Debrief – failed prediction

In a post I wrote ten days ago, I made an attempt to predict the future.

“I went to the website of a certain sportsbetting company and put $100 on Daft Punk to win this year’s Hottest 100 with the song Get Lucky,” I revealed.

I can now report I lost that $100 backing my own judgment. The song in question came 3rd in the Hottest 100. I had never even heard the winning song before.

Hopefully I have traded that $100 for some useful perspective and humility.

That is going to be an important theme this year as I play my part in the Good Judgment Project. I’ve been assigned to a team and just finished my training.

The training emphasised the importance of putting time and effort into exploring both “inside” and “outside” views of a prediction.

In the case of the 2013 Hottest 100, I over-emphasised the “inside” view. I was so sure Get Lucky was the best track I had heard all year, that I didn’t go and run any real analysis of what sort of tracks won the Hottest 100.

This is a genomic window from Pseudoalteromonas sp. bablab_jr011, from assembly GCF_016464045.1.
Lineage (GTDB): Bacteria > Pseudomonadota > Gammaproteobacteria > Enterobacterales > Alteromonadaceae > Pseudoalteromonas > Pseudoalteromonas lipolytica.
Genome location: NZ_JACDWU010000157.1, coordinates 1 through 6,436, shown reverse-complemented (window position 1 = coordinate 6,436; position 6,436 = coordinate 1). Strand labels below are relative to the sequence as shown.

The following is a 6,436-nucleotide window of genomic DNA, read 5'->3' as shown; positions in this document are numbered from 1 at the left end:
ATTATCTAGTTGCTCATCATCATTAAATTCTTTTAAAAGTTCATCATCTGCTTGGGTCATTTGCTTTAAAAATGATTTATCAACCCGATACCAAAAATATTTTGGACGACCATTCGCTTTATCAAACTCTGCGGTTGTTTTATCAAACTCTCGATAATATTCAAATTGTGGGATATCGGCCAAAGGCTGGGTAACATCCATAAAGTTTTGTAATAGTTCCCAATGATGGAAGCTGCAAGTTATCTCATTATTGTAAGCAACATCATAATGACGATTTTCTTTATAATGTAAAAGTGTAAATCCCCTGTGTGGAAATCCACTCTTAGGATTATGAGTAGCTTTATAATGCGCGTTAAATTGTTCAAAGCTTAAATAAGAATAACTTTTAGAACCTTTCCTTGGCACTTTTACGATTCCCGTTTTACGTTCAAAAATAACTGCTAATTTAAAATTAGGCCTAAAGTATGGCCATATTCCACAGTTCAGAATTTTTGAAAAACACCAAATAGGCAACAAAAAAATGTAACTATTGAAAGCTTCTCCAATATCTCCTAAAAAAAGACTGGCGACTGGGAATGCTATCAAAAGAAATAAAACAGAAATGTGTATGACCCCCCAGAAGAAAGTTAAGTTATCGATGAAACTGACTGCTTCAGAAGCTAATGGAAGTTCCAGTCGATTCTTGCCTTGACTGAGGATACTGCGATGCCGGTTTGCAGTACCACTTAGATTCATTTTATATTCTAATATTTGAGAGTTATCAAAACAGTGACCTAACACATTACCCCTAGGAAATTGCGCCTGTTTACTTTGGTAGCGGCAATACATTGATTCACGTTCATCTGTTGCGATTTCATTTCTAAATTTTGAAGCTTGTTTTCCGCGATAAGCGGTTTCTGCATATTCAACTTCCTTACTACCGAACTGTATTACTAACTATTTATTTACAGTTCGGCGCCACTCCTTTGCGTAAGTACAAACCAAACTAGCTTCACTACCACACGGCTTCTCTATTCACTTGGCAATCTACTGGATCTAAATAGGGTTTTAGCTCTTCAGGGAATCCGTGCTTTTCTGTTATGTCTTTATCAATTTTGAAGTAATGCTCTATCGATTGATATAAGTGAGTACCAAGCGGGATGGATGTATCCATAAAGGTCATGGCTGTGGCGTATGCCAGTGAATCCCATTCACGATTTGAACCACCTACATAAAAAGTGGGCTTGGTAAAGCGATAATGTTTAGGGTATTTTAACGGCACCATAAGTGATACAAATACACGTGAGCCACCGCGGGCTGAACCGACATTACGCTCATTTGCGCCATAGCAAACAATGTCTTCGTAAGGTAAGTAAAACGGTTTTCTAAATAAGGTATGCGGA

If I had done that “outside” analysis, I would have found a dearth of French disco tracks and a preponderance of  acoustic / folk tracks, such as Mumford and Sons’ Little Lion Man, which topped the poll in 2009.

I may also have noticed a lot of Australian tracks, like Gotye’s Somebody That I Used to Know (#1, 2011) And of course, the killer combo, acoustic/folk tracks by local artists like Angus and Julia Stone’s Big Jet Plane (#1, 2010).

With that sort of analysis to hand, Vance Joy’s win with Riptide is not so surprising.

It ticks all the boxes… except actually having an emotional reaction to it. It doesn’t tick that box.

So, anyway, my forecasting record is reduced to ashes. But, like the legend of the phoenix, all ends with beginnings. One is not going to make progress without making a few mistakes. The important thing is to shine a light on them and try to improve.

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thomasthethinkengine

Thomas the Think Engine is the blog of a trained economist. It comes to you from Melbourne Australia.

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